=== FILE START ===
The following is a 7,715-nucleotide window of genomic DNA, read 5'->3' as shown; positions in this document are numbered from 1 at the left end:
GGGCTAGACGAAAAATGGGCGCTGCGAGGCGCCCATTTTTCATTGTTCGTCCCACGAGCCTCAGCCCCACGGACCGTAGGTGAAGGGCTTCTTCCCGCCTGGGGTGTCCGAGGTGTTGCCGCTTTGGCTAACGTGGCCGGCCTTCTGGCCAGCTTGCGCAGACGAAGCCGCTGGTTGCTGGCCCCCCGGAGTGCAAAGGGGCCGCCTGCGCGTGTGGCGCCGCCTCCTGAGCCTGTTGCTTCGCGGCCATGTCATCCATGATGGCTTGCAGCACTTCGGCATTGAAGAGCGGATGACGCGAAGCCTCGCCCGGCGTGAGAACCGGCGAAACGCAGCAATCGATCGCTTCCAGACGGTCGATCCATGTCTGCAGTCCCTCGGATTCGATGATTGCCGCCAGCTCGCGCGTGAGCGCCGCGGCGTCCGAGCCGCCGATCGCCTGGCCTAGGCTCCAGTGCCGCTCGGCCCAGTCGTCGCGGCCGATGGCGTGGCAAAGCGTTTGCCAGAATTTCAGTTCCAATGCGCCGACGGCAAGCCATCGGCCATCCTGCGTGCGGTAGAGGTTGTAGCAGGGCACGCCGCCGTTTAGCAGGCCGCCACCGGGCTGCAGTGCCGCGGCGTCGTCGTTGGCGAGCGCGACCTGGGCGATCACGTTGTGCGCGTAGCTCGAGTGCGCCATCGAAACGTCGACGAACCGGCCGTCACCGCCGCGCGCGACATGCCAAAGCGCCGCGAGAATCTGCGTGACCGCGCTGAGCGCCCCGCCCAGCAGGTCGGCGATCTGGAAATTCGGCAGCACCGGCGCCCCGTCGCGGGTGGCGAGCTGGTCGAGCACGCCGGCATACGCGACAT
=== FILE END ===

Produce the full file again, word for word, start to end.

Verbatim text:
The following is a 7,715-nucleotide window of genomic DNA, read 5'->3' as shown; positions in this document are numbered from 1 at the left end:
GGGCTAGACGAAAAATGGGCGCTGCGAGGCGCCCATTTTTCATTGTTCGTCCCACGAGCCTCAGCCCCACGGACCGTAGGTGAAGGGCTTCTTCCCGCCTGGGGTGTCCGAGGTGTTGCCGCTTTGGCTAACGTGGCCGGCCTTCTGGCCAGCTTGCGCAGACGAAGCCGCTGGTTGCTGGCCCCCCGGAGTGCAAAGGGGCCGCCTGCGCGTGTGGCGCCGCCTCCTGAGCCTGTTGCTTCGCGGCCATGTCATCCATGATGGCTTGCAGCACTTCGGCATTGAAGAGCGGATGACGCGAAGCCTCGCCCGGCGTGAGAACCGGCGAAACGCAGCAATCGATCGCTTCCAGACGGTCGATCCATGTCTGCAGTCCCTCGGATTCGATGATTGCCGCCAGCTCGCGCGTGAGCGCCGCGGCGTCCGAGCCGCCGATCGCCTGGCCTAGGCTCCAGTGCCGCTCGGCCCAGTCGTCGCGGCCGATGGCGTGGCAAAGCGTTTGCCAGAATTTCAGTTCCAATGCGCCGACGGCAAGCCATCGGCCATCCTGCGTGCGGTAGAGGTTGTAGCAGGGCACGCCGCCGTTTAGCAGGCCGCCACCGGGCTGCAGTGCCGCGGCGTCGTCGTTGGCGAGCGCGACCTGGGCGATCACGTTGTGCGCGTAGCTCGAGTGCGCCATCGAAACGTCGACGAACCGGCCGTCACCGCCGCGCGCGACATGCCAAAGCGCCGCGAGAATCTGCGTGACCGCGCTGAGCGCCCCGCCCAGCAGGTCGGCGATCTGGAAATTCGGCAGCACCGGCGCCCCGTCGCGGGTGGCGAGCTGGTCGAGCACGCCGGCATACGCGACAT